Lastly, the biggest rationale I have for using verilog is the tool Verilator. Verilator allows you to compile verilog into C code and literally instantiate hardware on your computer that can communicate with other libraries. I do Convolutional Network design in HDL, so this means I can have python push data to my virtual FPGA and receive an image back. I've even heard of crazy stuff where the creator of ZipCPU loaded and interacted with data streams on his virtual FPGA. Verilator unfortunately only supports verilog - but it is what it is.

All that aside, my Embedded systems professor said that VHDL was historically popular for education and government use because it was an open standard from the start. After remaining closed for 10 or so years, verilog was finally published as an open standard. By this time, VHDL had already left its mark.

I will echo the other answers in saying VHDL is far from dead. It is one of two languages you may choose from to design an FPGA from. As stated in other answers, Verilog is your only other choice. Thusfar I have only worked in places that use VHDL (it seems to be regional, which language will be used). If you want tools to design in either, I would suggest picking up either Xilinx's XST suite or Altera's Quartus suite.

If you wish to get a good gauge on whether VHDL is alive, try searching some job-hunting sites like dice.com, monster.com, or indeed.com for vhdl. You'll find its a little more of a niche that standard C/C++ programming, but very desirable.

I've used VHDL at Intel and Qualcomm, as well as at various defense industry companies and at startups.

Qualcomm's MSM chips that go in cell phones are written in VHDL. I agree with the other posters that it seems to be regional, though.

Electrical engineering is a wide field and you may end up not ever needing Vhdl for example if you decide to specialize in RF. But if you are going into Digital Hardware and/or Fpga design then you are going to need either VHDL or Verilog and a bunch of other scripting languages like TCL, Perl, Python and Matlab. There isn't a need to be too concerned with the choice between VHDL and Verilog. They are just a language to express your design. The fundamentals of digital design remain the same.

As others have said, VHDL and Verilog are used to describe digital hardware design. The code is then processed by a "synthesis" tool that generates the logic which shall achieve our described hardware which basically results in a netlist.

VHDL is more popular in Europe and Verilog is more popular in USA. However, it is best to learn both of them. In a give job you will mostly only use one of them. However, may have to read code in either.

I have been an engineer for a few years and have seen VHDL being used in all cases. I am from the UK.

The primary point of contention is that since designs have become so much complex over the years, we need new approach in design verification. This is where we use simulation to prove that our design works as intended. This is the most critical stage of design cycle and the one where most time is spent.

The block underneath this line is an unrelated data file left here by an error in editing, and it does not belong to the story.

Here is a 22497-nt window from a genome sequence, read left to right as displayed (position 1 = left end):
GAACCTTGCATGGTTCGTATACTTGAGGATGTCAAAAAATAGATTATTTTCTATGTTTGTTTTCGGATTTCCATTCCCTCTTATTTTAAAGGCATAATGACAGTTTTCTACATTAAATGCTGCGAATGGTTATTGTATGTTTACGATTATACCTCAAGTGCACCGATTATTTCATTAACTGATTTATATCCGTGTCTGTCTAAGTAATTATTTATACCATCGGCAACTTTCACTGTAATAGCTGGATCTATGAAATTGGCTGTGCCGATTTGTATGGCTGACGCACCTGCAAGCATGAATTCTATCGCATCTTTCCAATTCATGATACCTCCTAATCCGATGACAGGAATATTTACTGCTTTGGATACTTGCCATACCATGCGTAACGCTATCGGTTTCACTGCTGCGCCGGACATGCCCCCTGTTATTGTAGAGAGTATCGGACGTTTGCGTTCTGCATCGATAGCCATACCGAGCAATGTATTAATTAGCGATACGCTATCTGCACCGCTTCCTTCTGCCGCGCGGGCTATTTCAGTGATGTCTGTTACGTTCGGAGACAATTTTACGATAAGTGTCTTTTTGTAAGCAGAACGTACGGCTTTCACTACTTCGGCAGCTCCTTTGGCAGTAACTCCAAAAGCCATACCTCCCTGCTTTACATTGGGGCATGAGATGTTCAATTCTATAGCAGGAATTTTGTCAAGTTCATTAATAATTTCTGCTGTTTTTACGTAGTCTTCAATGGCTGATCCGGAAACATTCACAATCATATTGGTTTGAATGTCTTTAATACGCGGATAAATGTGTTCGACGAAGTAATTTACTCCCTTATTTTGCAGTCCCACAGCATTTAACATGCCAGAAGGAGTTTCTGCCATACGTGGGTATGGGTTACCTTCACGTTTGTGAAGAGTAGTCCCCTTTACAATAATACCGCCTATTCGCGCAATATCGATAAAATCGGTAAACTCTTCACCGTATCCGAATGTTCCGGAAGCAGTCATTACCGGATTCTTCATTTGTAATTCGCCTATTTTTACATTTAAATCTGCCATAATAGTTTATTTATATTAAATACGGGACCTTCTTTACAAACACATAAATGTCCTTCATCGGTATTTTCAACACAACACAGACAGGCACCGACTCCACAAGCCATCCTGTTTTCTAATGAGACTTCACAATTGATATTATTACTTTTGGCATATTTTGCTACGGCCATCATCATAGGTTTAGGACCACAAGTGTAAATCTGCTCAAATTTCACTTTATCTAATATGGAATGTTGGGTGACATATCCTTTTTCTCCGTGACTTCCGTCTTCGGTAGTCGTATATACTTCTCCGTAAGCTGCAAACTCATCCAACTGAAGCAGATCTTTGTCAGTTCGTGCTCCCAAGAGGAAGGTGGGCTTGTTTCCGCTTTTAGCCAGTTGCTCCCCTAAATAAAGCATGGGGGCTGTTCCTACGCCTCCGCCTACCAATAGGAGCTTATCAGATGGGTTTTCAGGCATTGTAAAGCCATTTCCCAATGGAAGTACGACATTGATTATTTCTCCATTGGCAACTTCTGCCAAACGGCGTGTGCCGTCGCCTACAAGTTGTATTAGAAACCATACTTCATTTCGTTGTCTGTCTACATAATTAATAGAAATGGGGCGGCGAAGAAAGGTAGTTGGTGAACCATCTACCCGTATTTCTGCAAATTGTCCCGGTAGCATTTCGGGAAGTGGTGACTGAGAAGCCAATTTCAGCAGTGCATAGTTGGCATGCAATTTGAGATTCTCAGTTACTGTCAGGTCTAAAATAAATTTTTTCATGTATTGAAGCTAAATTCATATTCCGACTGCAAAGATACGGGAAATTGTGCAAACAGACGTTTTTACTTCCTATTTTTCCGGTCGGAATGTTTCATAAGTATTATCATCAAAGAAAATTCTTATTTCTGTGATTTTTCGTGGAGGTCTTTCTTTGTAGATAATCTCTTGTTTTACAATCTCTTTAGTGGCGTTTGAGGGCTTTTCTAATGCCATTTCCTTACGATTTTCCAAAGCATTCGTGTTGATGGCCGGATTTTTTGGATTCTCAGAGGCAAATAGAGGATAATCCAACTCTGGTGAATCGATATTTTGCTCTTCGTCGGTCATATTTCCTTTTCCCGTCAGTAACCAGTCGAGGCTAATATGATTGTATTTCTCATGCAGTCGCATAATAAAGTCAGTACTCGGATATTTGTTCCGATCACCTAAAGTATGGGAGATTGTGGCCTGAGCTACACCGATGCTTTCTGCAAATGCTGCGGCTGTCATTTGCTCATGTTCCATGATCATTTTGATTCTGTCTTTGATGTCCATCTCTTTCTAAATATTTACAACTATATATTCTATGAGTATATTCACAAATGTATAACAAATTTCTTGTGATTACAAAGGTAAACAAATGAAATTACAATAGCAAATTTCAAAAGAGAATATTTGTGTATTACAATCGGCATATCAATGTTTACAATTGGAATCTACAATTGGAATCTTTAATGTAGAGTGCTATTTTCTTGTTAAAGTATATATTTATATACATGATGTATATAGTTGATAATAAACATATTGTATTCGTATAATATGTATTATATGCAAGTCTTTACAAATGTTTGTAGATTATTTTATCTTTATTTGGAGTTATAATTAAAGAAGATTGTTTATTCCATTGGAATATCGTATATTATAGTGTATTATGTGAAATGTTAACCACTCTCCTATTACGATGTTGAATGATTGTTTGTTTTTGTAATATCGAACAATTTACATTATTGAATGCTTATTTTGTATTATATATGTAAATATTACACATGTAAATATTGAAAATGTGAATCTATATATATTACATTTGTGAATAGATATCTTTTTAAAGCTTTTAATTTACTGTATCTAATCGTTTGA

Many years ago, a language called SystemVerilog was created to add powerful features into Verilog which can then be used to improve design its design verification capabilities. SystemVerilog contains Verilog within it, and more. SystemVerilog is a HVL i.e hardware verification language, while Verilog and VHDL are HDL i.e Hardware description language. This made VHDL look weaker han Verilog since if one wants to use a single language and software to write complex designs and verify them using complex techniques like constrained random stimulus generation and assertion based testbenches, they would have to opt for SystemVerilog and drop VHDL. However, more recently a methodology called OSVVM has been created that takes advantage of VHDL-2008 to achieve same features found in SystemVerilog but in VHDL. I am not exactly sure how close the OSVVM methodology of VHDL comes to the UVM methodology of SystemVerilog.

At this time, you could learn either and be safe.

I have to say VHDL is dying. reasons:

1. vhdl2008 is not fully supported by EDA yet. It is 2018 now
2. Libraries are just ok. But if you want fancy features, it is too hard. For example, there are too many questions about ieee_proposed on the internet. File IO is crazy.
3. I like the strict style, but it should not be inconvenient or redundant. v2008 makes it better, but it is not fully supported by EDA yet. So, I still use v93.
4. SystemVerilog domains verification.

I know there are some companies that have put SV to a higher priority than VHDL regarding RTL design. So for the beginner, just learn SV.

VHDL is the devil's language. All of commercial industry and west coast military use Verilog. Only the old dinosaurs military companies on the east coast (like BAE) use VHDL. It's about a 50% reduction in typing when using Verilog verse VHDL. Now you are starting to see east coast military firms finally break down and adopt Verilog. Have you ever heard of System VHDL, no? VHDL will eventually go by the wayside like the software language Ada.

• What about the rest of the world ;-) – user8352 Jul 23 '14 at 23:55
• You forgot about the OSVVM methodology which makes it possible for VHDL to match SystemVerilog. – quantum231 Dec 30 '18 at 0:16
• There seems to be little need for "System VHDL" as vanilla VHDL already has many of the features SystemVerilog tries to tack onto vanilla Verilog. Also, the type safety is nice. – Richard the Spacecat Aug 28 '19 at 8:37